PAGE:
I have seen with my own eyes federation presidents who, after one day comparing FIFA leaders to the devil, then go on stage and compare those same people with Jesus Christ. Nobody told me about this. I saw it with my own eyes.
The candidates were prevented from addressing federations at congresses while one of the candidates always gave speeches on his own from the rostrum. There has not been a single public debate about each candidate's proposals.
Does anyone think it's normal that an election for one of the most relevant organizations on the planet can go ahead without a public debate? Does anyone think it's normal that one of the candidates doesn't even bother to present an election manifesto that can be voted on May 29? Shouldn't it be mandatory to present such a manifesto so that federation presidents know what they're voting for?
That would be normal, but this electoral process is anything but an election.
This (election) process is a plebiscite for the delivery of absolute power to one man - something I refuse to go along with.
That is why, after a personal reflection and sharing views with two other candidates in this process, I believe that what is going to happen on May 29 in Zurich is not a normal electoral act.
And because it is not, don't count on me.
I want it to be clear that I have deep respect for all world soccer, from Africa, where I got so much motivation, to Asia, where I have and will keep excellent relationships, through South America, where a new generation is emerging, and Central and North America, where so many who wanted to speak were silenced, and to Oceania, whose development we should all look at differently. And finally to Europe, where I felt there was space for normal and democratic debate, thanks to the endeavors of President (Michel) Platini.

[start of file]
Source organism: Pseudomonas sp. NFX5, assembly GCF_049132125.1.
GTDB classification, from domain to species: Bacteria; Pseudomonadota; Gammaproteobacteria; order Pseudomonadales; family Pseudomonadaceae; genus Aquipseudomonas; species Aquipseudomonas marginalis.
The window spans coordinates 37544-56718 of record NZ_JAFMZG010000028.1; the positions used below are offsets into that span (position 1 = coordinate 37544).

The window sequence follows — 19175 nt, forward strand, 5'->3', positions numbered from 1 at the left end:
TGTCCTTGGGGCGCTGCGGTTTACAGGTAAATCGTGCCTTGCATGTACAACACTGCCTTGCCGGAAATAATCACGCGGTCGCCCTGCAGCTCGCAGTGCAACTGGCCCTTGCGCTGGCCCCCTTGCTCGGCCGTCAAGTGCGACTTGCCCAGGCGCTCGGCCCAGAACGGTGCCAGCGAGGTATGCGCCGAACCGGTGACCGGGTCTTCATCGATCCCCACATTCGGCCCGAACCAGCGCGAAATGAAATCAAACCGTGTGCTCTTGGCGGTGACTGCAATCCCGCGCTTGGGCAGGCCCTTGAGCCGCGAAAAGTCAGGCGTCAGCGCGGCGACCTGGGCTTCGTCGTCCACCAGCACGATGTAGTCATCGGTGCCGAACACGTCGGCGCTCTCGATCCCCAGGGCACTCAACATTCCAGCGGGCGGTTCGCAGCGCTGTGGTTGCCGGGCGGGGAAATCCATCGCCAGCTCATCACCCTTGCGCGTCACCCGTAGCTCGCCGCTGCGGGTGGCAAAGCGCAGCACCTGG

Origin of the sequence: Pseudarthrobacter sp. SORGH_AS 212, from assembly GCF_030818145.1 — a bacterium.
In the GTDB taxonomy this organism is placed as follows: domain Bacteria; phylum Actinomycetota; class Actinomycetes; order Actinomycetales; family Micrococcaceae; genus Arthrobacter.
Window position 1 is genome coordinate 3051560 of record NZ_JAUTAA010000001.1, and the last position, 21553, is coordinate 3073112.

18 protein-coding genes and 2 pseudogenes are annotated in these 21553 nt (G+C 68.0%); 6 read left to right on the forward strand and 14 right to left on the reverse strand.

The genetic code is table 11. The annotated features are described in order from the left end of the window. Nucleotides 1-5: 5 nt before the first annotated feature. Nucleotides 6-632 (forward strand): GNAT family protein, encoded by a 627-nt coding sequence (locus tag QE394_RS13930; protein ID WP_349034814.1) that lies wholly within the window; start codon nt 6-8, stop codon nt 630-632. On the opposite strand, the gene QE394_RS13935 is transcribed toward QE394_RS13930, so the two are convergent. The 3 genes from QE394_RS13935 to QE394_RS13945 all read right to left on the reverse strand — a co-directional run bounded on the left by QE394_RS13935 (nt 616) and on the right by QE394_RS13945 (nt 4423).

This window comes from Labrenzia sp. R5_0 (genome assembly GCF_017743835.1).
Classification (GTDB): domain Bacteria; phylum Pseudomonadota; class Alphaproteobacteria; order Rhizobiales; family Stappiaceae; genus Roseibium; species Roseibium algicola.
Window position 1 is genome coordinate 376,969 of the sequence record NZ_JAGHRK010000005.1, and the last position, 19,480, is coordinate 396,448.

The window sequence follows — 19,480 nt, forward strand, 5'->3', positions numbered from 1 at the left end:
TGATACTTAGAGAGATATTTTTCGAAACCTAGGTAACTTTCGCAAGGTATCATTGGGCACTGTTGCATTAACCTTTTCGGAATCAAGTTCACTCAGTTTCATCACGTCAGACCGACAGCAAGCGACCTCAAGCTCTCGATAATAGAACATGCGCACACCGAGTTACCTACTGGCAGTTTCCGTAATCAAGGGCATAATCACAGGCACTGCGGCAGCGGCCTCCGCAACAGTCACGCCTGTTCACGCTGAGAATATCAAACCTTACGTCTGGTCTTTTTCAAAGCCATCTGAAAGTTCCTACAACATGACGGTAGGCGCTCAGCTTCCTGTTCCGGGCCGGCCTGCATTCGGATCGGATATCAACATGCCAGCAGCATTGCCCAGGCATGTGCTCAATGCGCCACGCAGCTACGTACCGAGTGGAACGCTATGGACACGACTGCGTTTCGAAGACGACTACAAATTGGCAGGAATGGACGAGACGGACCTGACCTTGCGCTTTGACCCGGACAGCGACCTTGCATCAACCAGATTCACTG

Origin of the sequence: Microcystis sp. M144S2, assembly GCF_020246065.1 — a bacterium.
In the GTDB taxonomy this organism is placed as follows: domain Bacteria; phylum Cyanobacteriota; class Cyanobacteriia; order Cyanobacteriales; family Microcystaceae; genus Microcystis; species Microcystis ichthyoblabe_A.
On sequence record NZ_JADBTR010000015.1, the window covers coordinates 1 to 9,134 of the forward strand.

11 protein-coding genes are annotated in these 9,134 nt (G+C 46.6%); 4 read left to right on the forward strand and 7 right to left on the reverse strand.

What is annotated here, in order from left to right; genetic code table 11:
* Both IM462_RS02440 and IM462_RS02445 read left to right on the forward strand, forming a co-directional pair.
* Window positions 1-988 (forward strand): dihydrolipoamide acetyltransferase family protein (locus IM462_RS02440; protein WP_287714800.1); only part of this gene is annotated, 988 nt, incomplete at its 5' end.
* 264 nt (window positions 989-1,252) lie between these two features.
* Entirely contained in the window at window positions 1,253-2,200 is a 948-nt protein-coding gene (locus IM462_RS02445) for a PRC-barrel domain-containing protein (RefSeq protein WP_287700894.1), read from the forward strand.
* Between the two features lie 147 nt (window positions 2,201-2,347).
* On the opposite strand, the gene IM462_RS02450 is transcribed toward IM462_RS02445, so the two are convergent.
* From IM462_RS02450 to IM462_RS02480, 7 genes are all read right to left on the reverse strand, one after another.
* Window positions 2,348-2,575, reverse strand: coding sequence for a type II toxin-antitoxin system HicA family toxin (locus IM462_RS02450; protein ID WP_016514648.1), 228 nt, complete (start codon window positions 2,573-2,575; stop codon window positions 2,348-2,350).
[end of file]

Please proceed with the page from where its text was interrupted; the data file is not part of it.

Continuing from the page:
I give my warmest thanks to everyone, because I want it to be clear that they are not the election committee and it is not they who want FIFA to become weaker and weaker.
For my part, I will abide by the ideas I leave written and have circulated, I am firm in my desire to take an active part in the regeneration of FIFA and I will be available for it whenever it is proven to me that we are not living under a dictatorship.
I do not fear the ballot box, but I will not go along with nor will I give my consent to a process which will end on May 29 and from which soccer will not emerge the winner.
My decision is made, I will not stand in what is being called an election for the FIFA presidency.
I offer my deepest thanks to all those who have supported me and I ask them to keep alive their desire for a regeneration which, though it may take some time, will come.”